TORONTO - Fourteen pedestrian deaths in 15 days had Canada's most populous city abuzz Wednesday, questioning why a region in which man and machine regularly interact is seeing such a dramatic spike in fatal collisions.
With January's death toll in the Greater Toronto Area reaching almost half of the 31 similar deaths recorded in all of 2009, Toronto police embarked on a blitz to educate, and ticket, pedestrians and drivers breaking the rules.
Politicians and safety officials, meanwhile, urged people to return civility to the roadways and the public weighed in by the hundreds on websites with opinions on just what's happening on the streets of the GTA.
"We have laws. I think at a minimum we need to respect those laws," said Premier Dalton McGuinty, who added the existing laws are adequate to address the problem.
"We should each be mindful of those laws and careful, either as pedestrians or as motorists, to understand what is going on around us to anticipate, to be prudent, do everything we can to protect ourselves and others around us."
Hundreds of people commented on newspaper websites running stories about the deaths, with some blaming Toronto's fast-paced lifestyle.
"A lot of people are in a constant rush to get from A to B and others just don't care," said one reader who posted under the name Kristof.
"People are willing to risk their lives just to get that morning coffee or to catch a bus."
One reader adding to the online discussion cited "selfishness and complaceny."
Another wrote: "Between iPods, cell phones, radio volume/tuning controls, GPS commands, texting while walking etc. etc. it's a wonder more people have not been seriously injured or killed."
Police have said each fatal collision involved different circumstances.
The Ontario Safety League applauded the police blitz, which saw police ticket 56 jaywalkers and pedestrians who disobeyed traffic signals by late morning. League president Brian Patterson called it a step in the right direction.
Reduced enforcement has seen the public develop a "scofflaw attitude" where people don't worry about being caught anymore, said Patterson.
"I think a lot of people believe that when they're in a vehicle some sort of mythical cone of invisibility encompasses them and they can act in a way that they would never act," he said.
Pedestrians listening to MP3 players don't help the situation, he added.
"One of the great risks we see with teenagers is, hood up, buds in, head down, walking obliviously through the day," Patterson said.
"They look up, they see the light changing, and they start walking into traffic. We're not using the sensory skills that we have all the time."
Patterson also blamed insufficient court resources to prosecute cases and poor driver training, noting only 20 per cent of the population learned to drive from professional instructors.
Toronto police traffic services said it was anticipated that hundreds of pedestrians and motorists would be ticketed by day's end. Motorists were issued $40 tickets for blocking intersections and $180 tickets for failing to stop for a streetcar with its doors open and failing to yield to pedestrians.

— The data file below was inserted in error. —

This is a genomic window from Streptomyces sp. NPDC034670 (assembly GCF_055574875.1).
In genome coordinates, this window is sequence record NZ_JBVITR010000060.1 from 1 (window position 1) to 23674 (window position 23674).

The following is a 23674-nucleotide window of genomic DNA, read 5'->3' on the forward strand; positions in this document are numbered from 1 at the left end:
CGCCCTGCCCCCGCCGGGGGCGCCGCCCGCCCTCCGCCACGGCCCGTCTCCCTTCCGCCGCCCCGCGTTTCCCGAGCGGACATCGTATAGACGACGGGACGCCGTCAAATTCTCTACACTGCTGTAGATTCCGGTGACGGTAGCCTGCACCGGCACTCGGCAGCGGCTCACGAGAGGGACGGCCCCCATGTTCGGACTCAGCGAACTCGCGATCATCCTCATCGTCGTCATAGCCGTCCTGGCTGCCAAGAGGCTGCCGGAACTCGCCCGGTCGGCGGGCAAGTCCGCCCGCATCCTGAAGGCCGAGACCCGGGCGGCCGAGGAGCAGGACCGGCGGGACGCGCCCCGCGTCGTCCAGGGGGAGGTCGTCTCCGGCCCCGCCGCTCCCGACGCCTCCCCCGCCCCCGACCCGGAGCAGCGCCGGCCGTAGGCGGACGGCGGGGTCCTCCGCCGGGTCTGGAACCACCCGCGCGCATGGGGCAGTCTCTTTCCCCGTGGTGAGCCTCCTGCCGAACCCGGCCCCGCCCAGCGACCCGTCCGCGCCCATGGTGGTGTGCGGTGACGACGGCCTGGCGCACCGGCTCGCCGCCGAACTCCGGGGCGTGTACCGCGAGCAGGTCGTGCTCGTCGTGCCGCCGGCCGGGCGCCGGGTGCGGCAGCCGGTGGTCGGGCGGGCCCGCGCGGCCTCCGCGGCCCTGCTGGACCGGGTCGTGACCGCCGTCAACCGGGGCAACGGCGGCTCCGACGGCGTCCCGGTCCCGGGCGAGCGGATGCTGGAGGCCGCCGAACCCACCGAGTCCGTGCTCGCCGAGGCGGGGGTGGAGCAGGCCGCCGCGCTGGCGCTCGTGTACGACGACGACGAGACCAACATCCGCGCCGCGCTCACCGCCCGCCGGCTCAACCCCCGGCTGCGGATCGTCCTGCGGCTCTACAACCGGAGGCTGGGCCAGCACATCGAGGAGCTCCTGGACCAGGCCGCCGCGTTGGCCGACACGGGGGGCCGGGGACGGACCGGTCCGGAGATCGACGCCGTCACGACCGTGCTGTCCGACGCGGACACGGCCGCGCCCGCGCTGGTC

"The only common thread between all of these deaths are they involved two things - vehicles and pedestrians," said Supt. Earl Witty, who noted there have been similar spikes in pedestrian deaths in the past and it's all due to human error.
"Road safety is everyone's responsibility," said Witty, who added "drivers cannot operate with a sense of entitlement to our roads with a 'me first' attitude, nor can pedestrians."
The people of Toronto owe it to the memory of pedestrians who recently died to learn from the loss of their lives, said Witty.
Juliette Robinson, 38, died after being struck by an SUV while she crossed slightly west of a marked crosswalk in midtown Toronto on Monday evening.
A 35-year-old man died from his injuries Monday after being struck by a streetcar the day before in Toronto. Chen Chung Shao, 57, who was walking on crutches, was struck and killed by a dump truck Friday. Marites Mendoza, 28, was struck by a car while pushing a stroller with her infant son on Jan. 12. Other victims were struck by transit buses, SUVs, cars, trucks and a tow truck.
Montreal pedestrians are also notorious jay walkers and the city's police department has staged several pedestrian awareness campaigns in the past.
Pedestrian Pierre Brunet said he didn't notice he was crossing on the red light at a busy downtown intersection when it was pointed out to him.
"I looked and there were no cars so I crossed," he said. "In Montreal we're used to looking both ways before crossing."
He had his own explanation as to why the pedestrians in Toronto were killed: "They don't check both sides of the street."
Sophie Remy, 26, also ignored the red light at the same intersection in Montreal's financial district and walked briskly across as cars approached. She blamed the tragic deaths of pedestrians in Toronto on cars, not the victims.
"It would be better if there were fewer cars - with a priority for pedestrians," she said.
Montreal police did not have statistics yet for this year, but said in 2009 a total of 19 pedestrians were killed.
Toronto City Council was scheduled to debate a motion Wednesday from Councillor Bill Saundercook, who co-chairs the city's pedestrian committee, on lowering speed limits on dangerous streets by 10 kilometres an hour to cut down on the number of pedestrian accidents.
-With files from Peter Rakobowchuk in Montreal.